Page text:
The Symbolism Behind Plants and Flowers

By Luciana Wong

Flowers. They’re staple and reliable gifts for any event, everything from birthdays to graduations to weddings and even house warmings. 

But did you know plants and flowers symbolise different feelings and ideas too? Along with herbs and other foliage, flowers carry multiple meanings in different societies and civilizations. Make sure you don’t give people the wrong idea or curse someone by accident, by checking out the list below!

The Good

Myrtle

These crepe-reminiscent flowers represent good luck and love in marriage, making it the perfect gift for any budding couple.

Dahlia

These ruffled flowers signify dignity and are ideal for giving to someone who has succeeded a huge accomplishment, like graduating or getting hired at a new job.

Nasturtium

These flowers represent ‘victory in conquest’. Red ones symbolise courage and strength, while yellow ones stand for happiness and elation. It’s great for someone who has completed a great feat like a difficult exam.

Rosemary

These aromatic plants are often handed out and worn on Anzac Day because they symbolise remembrance and are thought to enhance memories.

Pansy

Like rosemary, pansies represent thoughtfulness and remembrance, so it’s normal to spot them at funerals. They’re extremely easy to grow, do not need a lot of care, and are suitable for starting indoors and outdoors

Hibiscus

Besides adding a deep red colour and cranberry-esque flavour in teas and deserts, this flower represents ‘delicate beauty’ so it’s a great compliment for any recipient.

Red Tulips

If your romantic partner isn’t a fan of roses, red tulips are exceptionally gorgeous alternatives which translate to ‘the declaration of love’.

Daisy

These mini sprouts of sunshine represent innocence and purity. They are suitable for congratulating new mothers as daisies are Norse goddess Freya’s sacred flower, who symbolises love, beauty, fertility and new beginnings.

Lavender

These aromatic violet plants symbolise devotion, acknowledgment, constancy, and love. They’re great reminders for stressed friends to take a breath despite tough times.

Daffodil

Daffodils symbolise new starts and are excellent for anyone starting a new job, family or moving into a new home.

Succulents

These plants are great gifts for friends or family members who are trustworthy and reliable, as it represents loyalty and endurance. But it’s also great for anyone starting their gardening journey, who would benefit from its convenient, low-maintenance quality.

Lucky Bamboo

These bamboos represent good fortune and longevity. They’re very easy to maintain and are perfect gifts for people entering a new stage in their life like starting a new business or moving away from home.

The Bad (or sad or conflicting)

Yellow carnations

As pretty as they are, yellow carnations should be avoided because they represent rejection or disappointment. Opt for white, pink or red ones instead- they represent pure love and sweetness.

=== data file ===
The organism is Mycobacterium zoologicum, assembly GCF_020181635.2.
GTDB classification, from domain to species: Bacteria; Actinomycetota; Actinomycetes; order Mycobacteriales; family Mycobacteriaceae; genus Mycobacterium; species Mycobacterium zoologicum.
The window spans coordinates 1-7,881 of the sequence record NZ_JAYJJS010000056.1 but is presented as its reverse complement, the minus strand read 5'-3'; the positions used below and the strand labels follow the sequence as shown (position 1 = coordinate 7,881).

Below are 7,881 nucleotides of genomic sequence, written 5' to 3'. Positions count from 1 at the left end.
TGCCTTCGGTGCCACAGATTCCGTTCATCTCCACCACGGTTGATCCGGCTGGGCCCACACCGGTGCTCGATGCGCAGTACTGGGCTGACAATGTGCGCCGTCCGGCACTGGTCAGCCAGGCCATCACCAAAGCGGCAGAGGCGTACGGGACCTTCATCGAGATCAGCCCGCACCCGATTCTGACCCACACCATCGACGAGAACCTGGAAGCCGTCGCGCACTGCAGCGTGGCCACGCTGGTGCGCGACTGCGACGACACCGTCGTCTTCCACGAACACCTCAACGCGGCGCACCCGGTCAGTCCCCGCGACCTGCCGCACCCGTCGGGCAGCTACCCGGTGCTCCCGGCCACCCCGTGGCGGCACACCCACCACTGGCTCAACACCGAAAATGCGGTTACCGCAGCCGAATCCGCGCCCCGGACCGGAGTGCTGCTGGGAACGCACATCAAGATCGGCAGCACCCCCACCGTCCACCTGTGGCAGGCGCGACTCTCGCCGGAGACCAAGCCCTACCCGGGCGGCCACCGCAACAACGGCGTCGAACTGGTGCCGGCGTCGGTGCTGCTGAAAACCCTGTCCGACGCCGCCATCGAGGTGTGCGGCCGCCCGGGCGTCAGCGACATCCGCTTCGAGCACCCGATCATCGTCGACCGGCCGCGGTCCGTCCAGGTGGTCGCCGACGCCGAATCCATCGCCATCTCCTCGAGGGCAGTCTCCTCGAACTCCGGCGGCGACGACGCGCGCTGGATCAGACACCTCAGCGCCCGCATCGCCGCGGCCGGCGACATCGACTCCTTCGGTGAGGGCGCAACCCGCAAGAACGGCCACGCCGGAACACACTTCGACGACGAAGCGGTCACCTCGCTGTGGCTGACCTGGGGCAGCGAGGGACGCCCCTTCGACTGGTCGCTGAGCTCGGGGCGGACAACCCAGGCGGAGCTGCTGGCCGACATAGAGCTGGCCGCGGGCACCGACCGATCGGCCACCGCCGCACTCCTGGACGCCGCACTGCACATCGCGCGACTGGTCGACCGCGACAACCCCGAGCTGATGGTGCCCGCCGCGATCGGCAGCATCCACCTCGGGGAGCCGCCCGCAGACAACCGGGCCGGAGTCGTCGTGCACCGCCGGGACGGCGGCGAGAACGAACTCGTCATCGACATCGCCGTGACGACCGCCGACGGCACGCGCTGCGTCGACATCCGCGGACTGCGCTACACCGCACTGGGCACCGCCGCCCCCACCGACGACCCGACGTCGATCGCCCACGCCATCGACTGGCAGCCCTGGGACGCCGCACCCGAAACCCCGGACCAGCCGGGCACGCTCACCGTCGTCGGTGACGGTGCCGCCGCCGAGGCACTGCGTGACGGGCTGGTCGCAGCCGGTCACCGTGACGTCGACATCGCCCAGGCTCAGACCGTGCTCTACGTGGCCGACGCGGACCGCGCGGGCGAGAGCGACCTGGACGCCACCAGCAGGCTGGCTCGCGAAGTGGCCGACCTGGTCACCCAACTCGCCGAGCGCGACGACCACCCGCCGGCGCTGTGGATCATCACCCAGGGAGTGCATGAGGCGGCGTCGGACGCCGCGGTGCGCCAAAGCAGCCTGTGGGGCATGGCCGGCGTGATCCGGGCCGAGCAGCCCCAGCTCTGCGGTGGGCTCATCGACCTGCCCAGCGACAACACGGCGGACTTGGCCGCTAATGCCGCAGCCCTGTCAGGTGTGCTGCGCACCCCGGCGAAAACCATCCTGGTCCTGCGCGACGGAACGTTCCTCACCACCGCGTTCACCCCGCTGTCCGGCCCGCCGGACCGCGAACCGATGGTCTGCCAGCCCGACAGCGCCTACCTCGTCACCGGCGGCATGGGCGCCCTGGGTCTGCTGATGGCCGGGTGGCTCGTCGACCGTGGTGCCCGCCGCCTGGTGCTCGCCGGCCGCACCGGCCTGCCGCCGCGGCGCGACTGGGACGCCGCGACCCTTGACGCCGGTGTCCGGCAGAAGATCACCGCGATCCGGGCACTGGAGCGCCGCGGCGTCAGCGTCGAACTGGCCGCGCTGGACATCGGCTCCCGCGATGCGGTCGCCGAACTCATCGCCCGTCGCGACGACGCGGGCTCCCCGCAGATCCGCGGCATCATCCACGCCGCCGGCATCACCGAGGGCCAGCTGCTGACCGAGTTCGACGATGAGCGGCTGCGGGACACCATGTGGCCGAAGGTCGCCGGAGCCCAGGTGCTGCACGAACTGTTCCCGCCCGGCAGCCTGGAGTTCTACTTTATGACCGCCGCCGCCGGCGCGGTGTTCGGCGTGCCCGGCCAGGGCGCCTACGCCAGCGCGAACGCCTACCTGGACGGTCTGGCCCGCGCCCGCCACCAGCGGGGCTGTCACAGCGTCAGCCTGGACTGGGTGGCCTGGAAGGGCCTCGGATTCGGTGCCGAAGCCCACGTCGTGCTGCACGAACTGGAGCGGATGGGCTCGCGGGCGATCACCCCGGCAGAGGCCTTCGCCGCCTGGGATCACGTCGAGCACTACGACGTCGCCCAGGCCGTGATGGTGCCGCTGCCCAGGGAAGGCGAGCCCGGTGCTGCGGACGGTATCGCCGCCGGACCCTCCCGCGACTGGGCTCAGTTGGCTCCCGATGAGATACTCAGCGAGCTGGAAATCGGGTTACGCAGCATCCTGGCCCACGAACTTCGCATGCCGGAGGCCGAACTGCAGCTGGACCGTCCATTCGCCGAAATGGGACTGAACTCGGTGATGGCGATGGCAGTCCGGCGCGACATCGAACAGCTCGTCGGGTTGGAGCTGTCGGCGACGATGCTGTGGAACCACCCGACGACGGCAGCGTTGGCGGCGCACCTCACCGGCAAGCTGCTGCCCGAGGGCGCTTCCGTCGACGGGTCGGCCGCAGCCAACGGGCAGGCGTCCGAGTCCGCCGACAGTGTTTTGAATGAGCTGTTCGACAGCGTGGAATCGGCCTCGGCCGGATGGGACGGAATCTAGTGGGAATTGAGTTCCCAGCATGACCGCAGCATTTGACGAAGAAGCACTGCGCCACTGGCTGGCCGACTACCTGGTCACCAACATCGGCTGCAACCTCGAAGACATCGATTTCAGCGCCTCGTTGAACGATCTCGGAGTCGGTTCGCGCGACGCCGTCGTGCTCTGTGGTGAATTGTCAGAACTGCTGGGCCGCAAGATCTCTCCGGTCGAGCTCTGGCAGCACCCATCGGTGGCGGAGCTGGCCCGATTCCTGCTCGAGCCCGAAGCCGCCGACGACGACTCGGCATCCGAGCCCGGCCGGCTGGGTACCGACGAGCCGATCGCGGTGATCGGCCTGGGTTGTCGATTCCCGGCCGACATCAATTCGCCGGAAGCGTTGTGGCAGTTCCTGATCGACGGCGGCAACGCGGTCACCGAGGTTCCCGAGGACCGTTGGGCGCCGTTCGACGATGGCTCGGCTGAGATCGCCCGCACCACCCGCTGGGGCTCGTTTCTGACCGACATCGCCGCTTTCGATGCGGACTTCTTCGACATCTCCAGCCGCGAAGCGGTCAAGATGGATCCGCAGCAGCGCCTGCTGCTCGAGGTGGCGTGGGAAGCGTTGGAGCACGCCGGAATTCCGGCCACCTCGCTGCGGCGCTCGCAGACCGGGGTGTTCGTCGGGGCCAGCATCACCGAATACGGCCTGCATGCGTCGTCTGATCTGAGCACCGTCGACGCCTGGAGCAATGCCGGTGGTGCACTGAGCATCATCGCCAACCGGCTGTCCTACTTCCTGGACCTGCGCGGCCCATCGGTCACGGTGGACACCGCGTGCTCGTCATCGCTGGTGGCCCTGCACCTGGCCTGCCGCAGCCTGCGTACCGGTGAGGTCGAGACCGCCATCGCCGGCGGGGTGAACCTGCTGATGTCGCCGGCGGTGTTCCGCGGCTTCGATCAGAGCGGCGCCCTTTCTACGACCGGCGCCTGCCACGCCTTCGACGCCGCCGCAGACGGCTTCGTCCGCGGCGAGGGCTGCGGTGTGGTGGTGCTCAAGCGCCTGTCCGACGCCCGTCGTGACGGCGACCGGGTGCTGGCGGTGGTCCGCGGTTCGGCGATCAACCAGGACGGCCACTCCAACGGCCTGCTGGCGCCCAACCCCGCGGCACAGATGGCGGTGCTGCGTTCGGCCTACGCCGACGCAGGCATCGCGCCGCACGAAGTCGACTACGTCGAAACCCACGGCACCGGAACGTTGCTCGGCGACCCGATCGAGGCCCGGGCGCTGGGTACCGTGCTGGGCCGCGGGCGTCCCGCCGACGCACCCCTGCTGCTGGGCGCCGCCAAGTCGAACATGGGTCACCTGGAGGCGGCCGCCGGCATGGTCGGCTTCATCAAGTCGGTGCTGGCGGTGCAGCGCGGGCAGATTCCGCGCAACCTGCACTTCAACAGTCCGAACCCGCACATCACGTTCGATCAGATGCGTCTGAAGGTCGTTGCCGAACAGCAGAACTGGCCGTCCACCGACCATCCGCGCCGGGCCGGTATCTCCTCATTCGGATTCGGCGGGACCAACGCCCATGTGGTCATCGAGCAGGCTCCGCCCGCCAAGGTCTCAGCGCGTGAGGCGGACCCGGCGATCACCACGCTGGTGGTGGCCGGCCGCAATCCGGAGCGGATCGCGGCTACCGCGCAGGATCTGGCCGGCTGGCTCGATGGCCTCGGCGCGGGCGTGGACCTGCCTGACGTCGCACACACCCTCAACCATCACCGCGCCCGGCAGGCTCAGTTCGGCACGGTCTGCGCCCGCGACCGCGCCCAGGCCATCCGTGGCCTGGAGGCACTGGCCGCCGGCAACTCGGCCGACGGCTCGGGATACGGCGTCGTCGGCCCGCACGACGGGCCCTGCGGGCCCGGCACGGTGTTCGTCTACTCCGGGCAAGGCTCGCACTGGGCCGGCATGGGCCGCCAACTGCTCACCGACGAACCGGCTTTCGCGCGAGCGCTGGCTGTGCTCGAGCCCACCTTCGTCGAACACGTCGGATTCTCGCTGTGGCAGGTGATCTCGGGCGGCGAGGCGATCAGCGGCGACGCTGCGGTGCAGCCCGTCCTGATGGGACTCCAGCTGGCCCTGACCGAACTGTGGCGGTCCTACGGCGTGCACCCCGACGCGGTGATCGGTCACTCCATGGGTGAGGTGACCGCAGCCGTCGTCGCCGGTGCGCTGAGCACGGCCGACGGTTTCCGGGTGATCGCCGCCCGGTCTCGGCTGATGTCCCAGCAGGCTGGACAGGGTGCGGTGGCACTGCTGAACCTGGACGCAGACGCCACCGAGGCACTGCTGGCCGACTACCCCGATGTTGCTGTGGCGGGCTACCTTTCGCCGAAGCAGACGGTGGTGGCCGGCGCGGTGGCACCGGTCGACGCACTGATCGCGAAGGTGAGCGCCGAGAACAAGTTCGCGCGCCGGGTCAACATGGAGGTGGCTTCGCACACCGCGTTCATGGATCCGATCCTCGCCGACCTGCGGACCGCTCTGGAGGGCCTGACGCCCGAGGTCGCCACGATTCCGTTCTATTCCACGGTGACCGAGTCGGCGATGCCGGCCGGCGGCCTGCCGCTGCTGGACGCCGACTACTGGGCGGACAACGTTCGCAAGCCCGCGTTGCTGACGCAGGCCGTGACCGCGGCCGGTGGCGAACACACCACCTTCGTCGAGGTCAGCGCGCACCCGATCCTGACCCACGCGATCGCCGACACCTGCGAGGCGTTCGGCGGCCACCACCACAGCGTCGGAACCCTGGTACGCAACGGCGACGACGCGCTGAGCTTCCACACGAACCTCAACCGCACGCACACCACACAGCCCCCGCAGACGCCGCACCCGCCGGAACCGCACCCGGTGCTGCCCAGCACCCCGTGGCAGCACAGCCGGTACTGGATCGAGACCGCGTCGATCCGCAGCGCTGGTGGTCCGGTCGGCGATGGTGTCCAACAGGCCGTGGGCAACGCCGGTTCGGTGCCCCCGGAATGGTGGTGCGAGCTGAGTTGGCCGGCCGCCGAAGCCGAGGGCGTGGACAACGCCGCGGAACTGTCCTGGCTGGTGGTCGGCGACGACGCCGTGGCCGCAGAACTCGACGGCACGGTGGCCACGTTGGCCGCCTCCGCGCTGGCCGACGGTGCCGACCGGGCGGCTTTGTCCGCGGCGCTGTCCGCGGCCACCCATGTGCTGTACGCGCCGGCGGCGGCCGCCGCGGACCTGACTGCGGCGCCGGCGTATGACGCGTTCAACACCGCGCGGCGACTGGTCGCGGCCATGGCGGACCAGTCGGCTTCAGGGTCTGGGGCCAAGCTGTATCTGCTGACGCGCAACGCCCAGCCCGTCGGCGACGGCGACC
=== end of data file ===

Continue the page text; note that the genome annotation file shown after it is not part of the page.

Orange lilies

Just like Yellow carnations, they symbolise hatred, pride and disdain.

Sunflower

These large golden flowers lighten up every environment and symbolise good luck, intelligence, happiness, loyalty and longevity in Chinese culture. But it’s also believed to carry notions of haughtiness and pride because the Spanish Conquistador’s of America in the 16th century mistakenly believed that sunflowers were made of real gold.

Black rose

These roses symbolise death and mourning, as well as new or ‘major change’, so if you do come across it, let’s hope it’s at a funeral.

Basil

This herb isn’t usually gifted as a bouquet but be careful giving it in any form to a loved one, because according to 19th century Victorians, it represents the conflict between love and hate. Common basil symbolises hatred while sweet basil conveys best wishes.

Morning Glory

Just like basil, these blue or purple bursts of colour have dual meanings. They often blossom in the morning but die by nightfall, thus Victorians believed they represented love and mortality, as well as fleeting affection or love in vain.

Things to check out

Be sure to tune into The Producer’s Podcast: EncourageMINT on Spotify or Spreaker for more interesting facts and stories about the best plants to give in different situations!

And if you want to get involved through UNSW, check out our Green Impact team, an easy and fun way to learn about how to become more sustainable and to meet other people with a passion for the environment.

Try this fun and short quiz to find out what flower or plant you are, who your perfect study buddy is, and what environment is best for your maximum focus levels!

Or try the Forest app which will keep you focused wherever and whenever by turning your hard work into a lush forest. P.S. Over 835 thousand trees have been planted, donated, and sponsored by the organisation behind this app!

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